• Addition of 24 new firefighter positions, eight for a new medic unit and 16 for four-person staffing of fire trucks

  • Fire Academy scheduled for January 2023

  • One additional medic unit, which increases units from 13 to 14: $540

  • Replacement of alerting system: $350,000

  • New fire records management system: $200,000

  • Purchase of two replacement 75-foot ladder trucks: $2.8 million

  • Construction of a replacement Fire Station No. 3 on Morgan Avenue: $10.7 million as approved in fiscal year 2022 with additional $2.5 million added in fiscal year 2023

  • Funding for new Emergency Operations Center building planning and assessment: $100,000


  • Add four positions for right of way management team: $660,000

  • Add three positions for new street and traffic engineering survey crew and one engineer for plan review: $400,000

  • Five pedestrian mobility and safety projects: $2.75 million

  • Funding for new street median for Kostoryz and Masterson: $365,000

  • Funding traffic signal battery backup system installation: $150,000

  • Funding for new high-intensity activated crosswalk signal at Staples and Barry streets: $224,000

  • Ocean Drive sustainability 10-year program included in Capital Improvement Program: this calls for an ultra thin overlay in year five of the recently reconstructed street and a complete mill and overlay in year 10. For fiscal year 2023, $153,000 would be budgeted for crack sealing and flatwork improvements.

  • Downtown Water Street water and wastewater line replacement: $8 million

  • Convert 15,000 streetlights to LED fixtures: $2.1 million; some funding was approved in the fiscal year 2022 budget

  • Two new gateway signs with lighting at on Interstate Highway 37, U.S. 181 and at Labonte Park: $2.31 million

Industrial and commercial area enhancements

  • Industrial Park roadway reconstruction: $4.3 million; Doberman Street from Bay Drive to Hull Drive, Pyrenees Street from Bay Drive to Dalmatian Drive, Bay Drive from Yorktown Boulevard to Schnauzer Street, Industrial Park roadway land and title work

  • Leopard Street engineering study to prepare a plan for future reconstruction of the street from Lantana Street to Tuloso Road: $500,000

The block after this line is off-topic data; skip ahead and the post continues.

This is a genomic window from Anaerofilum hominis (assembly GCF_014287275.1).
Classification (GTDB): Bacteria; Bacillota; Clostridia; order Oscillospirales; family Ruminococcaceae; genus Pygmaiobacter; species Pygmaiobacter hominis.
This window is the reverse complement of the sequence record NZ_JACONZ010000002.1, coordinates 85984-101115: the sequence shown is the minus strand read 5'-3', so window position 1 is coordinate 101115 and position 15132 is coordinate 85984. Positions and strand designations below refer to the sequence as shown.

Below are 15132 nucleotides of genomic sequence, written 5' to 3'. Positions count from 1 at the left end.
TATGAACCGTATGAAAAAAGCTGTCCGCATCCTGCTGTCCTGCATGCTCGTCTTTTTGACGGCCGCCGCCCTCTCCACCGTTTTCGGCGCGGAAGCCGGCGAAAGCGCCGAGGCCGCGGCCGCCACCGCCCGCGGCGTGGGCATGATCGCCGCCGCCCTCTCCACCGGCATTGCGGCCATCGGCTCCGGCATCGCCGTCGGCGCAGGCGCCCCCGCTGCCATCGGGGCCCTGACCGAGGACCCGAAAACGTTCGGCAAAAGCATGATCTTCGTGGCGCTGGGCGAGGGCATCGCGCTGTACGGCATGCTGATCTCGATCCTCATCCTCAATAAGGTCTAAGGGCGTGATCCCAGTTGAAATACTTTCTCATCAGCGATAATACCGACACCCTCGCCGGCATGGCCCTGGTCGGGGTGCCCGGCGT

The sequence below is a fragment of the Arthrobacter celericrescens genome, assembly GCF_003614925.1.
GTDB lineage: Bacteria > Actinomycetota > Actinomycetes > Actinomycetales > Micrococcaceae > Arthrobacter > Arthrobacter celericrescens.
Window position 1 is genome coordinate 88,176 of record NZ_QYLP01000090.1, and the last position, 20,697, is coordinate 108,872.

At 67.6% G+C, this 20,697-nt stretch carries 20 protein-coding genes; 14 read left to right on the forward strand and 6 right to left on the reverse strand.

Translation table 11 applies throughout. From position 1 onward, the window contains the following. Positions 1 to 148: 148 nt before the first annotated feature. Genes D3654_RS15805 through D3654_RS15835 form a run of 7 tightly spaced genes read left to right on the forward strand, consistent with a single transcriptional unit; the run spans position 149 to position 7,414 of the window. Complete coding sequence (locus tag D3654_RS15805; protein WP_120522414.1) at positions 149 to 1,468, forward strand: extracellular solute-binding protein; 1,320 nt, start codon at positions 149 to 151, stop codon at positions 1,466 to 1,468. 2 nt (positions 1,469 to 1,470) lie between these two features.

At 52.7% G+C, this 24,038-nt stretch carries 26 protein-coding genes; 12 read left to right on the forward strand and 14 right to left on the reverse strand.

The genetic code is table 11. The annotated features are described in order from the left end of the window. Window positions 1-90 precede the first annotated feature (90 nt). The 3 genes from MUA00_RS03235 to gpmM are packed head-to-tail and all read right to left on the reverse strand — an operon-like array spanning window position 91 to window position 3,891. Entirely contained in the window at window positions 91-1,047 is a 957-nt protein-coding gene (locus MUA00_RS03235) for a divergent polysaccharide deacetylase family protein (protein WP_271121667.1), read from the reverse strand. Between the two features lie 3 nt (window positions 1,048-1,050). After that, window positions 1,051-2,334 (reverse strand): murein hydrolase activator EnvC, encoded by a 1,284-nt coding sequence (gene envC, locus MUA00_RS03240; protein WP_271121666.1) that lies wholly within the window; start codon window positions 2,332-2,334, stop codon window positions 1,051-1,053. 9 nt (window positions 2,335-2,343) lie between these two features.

• Leopard Street business facade improvement match program: $250,000

  • Consultant(s) to augment city team to renew industrial district agreements: $200,000


  • Funding for park amenities in all five council districts: $2 million

  • Funding for Cole Park Plaza shade structure: $1.95 million

  • New dog park in Flour Bluff: $550,000

  • Funding for Swantner Park lighting improvements: $250,000

  • Five maintenance positions for Bayfront Parks and Seawall, including at Selena Mirador: $215,000

  • Funding for athletic fields mowing contract: $120,000

  • Funding for maintenance of West Guth and Sherwood dog parks: $66,000

  • Funding for maintenance of North Padre Island beach storage facility: $100,000

  • Add three positions and vehicles for expanded Gulf Beach cleaning: $206,000

  • Add two lifeguards and one beach compliance officer and vehicles/equipment for Gulf Beaches: $340,000

  • Add one safety outreach coordinator for the Junior Lifeguard Program and Beach Safety Education campaign: $117,000

North Beach initiatives

  • Four lifeguards and vehicles for a new lifeguard unit on North Beach for summer season: $107,000

  • Merchant and vendor pilot incentive program on the beach: $100,000

  • North Beach Historical Plaza shade structure: $835,000

  • North Beach restroom and parking lot project: $2.5 million in hotel occupancy tax funding

  • New North Beach Eco Park design proposed in Bond 2022: $100,000

New Gulf Beach restroom facility

  • New facility with restrooms, showers, a parking area, lifeguard lockers and equipment storage on Zahn Road adjacent to the Gulf Beach and Packery Channel: $4.5 million in hotel occupancy tax funding

Economic development

  • Create new Economic Development Office to centralize economic development activity under one department